I have problem with Simple Injector in my Web Api project. I user default
AccountController generated by VS.
public AccountController(ApplicationUserManager userManager,
In my configuration file I register:
var container = new Container();
// This is an extension method from the integration package.
container.Register<IUserStore<User, Guid>, ApplicationUserStore>();
() => new DpapiDataProtectionProvider().Create("ASP.NET Identity"));
// 4. Register the container as MVC3 IDependencyResolver.
config.DependencyResolver = new SimpleInjectorWebApiDependencyResolver(container);
I though that Simple Injector will be smart enough to handle all build in dependences responsible for default identity and i wont need to register them manually, but I'm getting exceptions if I wont register them.
Still getting an exception:
The constructor of type SecureDataFormat contains the parameter of type ITextEncoder with name 'encoder' that is not registered. Please ensure ITextEncoder is registered in the container, or change the constructor of SecureDataFormat.
Is there any way to handle that automatically?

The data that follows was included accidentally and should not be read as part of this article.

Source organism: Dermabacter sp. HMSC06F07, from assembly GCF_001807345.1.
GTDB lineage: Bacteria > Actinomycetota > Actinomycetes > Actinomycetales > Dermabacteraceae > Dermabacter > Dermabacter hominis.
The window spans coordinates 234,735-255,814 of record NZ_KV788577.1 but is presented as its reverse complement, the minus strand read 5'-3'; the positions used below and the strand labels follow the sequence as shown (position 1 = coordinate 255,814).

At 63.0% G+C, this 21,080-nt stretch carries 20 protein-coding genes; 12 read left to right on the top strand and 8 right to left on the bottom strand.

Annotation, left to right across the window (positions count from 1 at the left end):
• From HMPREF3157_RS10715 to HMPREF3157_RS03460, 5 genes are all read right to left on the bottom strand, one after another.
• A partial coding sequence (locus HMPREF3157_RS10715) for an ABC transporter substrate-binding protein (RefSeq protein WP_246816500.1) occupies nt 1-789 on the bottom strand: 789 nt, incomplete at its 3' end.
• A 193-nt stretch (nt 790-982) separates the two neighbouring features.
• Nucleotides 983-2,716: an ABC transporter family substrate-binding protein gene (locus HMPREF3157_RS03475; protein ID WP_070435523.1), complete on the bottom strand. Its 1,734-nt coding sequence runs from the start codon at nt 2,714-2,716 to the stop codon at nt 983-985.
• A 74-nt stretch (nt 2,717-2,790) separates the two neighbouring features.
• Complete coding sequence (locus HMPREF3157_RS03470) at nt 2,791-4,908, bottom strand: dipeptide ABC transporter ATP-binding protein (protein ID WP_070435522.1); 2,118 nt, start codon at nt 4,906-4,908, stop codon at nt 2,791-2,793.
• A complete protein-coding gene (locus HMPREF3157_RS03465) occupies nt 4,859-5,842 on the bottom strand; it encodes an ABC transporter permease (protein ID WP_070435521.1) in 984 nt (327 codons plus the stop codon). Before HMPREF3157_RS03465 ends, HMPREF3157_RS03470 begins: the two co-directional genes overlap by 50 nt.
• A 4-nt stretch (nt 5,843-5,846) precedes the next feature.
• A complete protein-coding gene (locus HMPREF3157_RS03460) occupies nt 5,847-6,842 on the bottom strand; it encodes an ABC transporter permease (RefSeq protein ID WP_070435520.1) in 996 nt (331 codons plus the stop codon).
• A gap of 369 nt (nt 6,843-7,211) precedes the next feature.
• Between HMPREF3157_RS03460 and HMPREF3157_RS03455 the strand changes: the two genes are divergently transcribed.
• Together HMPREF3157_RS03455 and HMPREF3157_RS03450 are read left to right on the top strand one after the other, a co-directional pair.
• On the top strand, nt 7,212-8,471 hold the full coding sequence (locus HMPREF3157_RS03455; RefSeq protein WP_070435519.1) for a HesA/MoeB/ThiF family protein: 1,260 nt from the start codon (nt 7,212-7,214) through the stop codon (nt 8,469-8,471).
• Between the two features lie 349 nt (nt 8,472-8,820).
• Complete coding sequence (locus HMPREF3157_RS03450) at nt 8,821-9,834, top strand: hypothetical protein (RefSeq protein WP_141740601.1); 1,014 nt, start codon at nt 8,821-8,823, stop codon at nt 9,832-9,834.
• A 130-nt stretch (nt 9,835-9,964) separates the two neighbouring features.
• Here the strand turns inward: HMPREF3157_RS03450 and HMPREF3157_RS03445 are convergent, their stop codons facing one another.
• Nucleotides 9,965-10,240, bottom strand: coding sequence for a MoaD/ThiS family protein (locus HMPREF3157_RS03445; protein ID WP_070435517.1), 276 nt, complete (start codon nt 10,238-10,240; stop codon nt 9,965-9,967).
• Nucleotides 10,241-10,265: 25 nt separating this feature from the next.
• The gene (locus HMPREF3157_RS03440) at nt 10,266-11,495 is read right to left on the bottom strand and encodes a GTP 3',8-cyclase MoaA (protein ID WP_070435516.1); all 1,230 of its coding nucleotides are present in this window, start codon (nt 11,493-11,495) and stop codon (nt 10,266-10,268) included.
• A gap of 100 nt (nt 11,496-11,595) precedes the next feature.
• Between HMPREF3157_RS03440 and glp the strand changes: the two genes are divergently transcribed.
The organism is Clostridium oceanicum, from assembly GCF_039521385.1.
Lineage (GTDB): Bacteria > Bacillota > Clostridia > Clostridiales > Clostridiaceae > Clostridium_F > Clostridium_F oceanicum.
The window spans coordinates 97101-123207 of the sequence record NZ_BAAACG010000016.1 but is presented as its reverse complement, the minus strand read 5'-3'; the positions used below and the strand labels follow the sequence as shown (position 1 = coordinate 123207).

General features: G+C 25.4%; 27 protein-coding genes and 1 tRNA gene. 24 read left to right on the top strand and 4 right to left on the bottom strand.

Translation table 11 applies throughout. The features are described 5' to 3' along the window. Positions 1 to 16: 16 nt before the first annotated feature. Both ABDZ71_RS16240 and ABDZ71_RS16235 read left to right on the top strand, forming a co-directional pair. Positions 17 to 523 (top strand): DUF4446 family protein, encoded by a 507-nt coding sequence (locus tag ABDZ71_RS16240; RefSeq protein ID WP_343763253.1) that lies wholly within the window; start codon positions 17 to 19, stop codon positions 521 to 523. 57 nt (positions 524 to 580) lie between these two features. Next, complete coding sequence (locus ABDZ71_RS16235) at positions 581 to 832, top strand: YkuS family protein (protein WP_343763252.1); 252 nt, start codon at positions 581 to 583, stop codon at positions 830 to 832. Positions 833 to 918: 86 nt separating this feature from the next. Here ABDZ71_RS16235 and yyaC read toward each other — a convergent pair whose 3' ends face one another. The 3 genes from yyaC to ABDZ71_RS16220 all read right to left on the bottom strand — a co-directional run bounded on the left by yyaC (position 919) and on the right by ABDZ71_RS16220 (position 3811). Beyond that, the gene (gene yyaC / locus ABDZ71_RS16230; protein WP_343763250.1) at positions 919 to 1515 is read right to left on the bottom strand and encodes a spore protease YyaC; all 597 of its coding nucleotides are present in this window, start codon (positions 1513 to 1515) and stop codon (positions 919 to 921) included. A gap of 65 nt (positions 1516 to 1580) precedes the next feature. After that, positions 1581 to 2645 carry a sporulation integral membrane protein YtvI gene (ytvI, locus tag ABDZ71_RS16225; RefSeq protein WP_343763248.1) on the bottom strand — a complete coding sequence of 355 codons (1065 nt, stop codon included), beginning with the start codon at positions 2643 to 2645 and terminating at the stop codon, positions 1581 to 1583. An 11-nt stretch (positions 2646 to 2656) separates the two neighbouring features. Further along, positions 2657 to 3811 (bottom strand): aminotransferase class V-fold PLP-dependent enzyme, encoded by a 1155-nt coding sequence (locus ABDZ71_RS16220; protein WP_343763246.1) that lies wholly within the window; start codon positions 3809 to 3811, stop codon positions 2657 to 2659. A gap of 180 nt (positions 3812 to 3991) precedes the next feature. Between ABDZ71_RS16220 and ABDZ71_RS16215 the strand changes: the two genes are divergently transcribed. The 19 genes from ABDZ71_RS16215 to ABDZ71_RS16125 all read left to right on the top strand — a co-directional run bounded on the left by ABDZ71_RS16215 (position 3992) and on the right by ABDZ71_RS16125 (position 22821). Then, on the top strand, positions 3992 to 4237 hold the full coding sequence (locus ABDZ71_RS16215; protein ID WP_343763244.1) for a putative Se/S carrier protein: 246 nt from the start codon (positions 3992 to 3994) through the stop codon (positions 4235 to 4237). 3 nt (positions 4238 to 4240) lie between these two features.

I implemented a Web Api and I wrote this code. This works for me
container.RegisterWebApiRequest<ISecureDataFormat<AuthenticationTicket>, SecureDataFormat<AuthenticationTicket>>(); container.RegisterWebApiRequest<ITextEncoder, Base64UrlTextEncoder>(); container.RegisterWebApiRequest<IDataSerializer<AuthenticationTicket>, TicketSerializer>(); container.RegisterWebApiRequest<IDataProtector>(() => new Microsoft.Owin.Security.DataProtection.DpapiDataProtectionProvider().Create("ASP.NET Identity"));
How is the container supposed to know which implementation of
ITextEncoder you want to use in the constructor of
You have to tell it which one to use. I think the rules basically go something like this:
if an interface is required (by a constructor) then it needs to know which implementation to use. If a concrete class is required it will automatically build an instance of that class (assuming it can resolve all the types that class needs).
SecureDataForms needs an interface you have to register one, otherwise its only option would be to 'guess' at which implementation you want and this could then go wrong silently if more than one implementation existed.
I just came up against this issue. I'm using ninject but you'll get the idea. Here is my binding:
According to the source, the only thing I ever see being used to new up an instance of SecureDataFormat is Base64UrlTextEncoder. So it seemed like a safe bet to use, but it's certainly not clear to me at first glance how to appropriately use this constructor overload.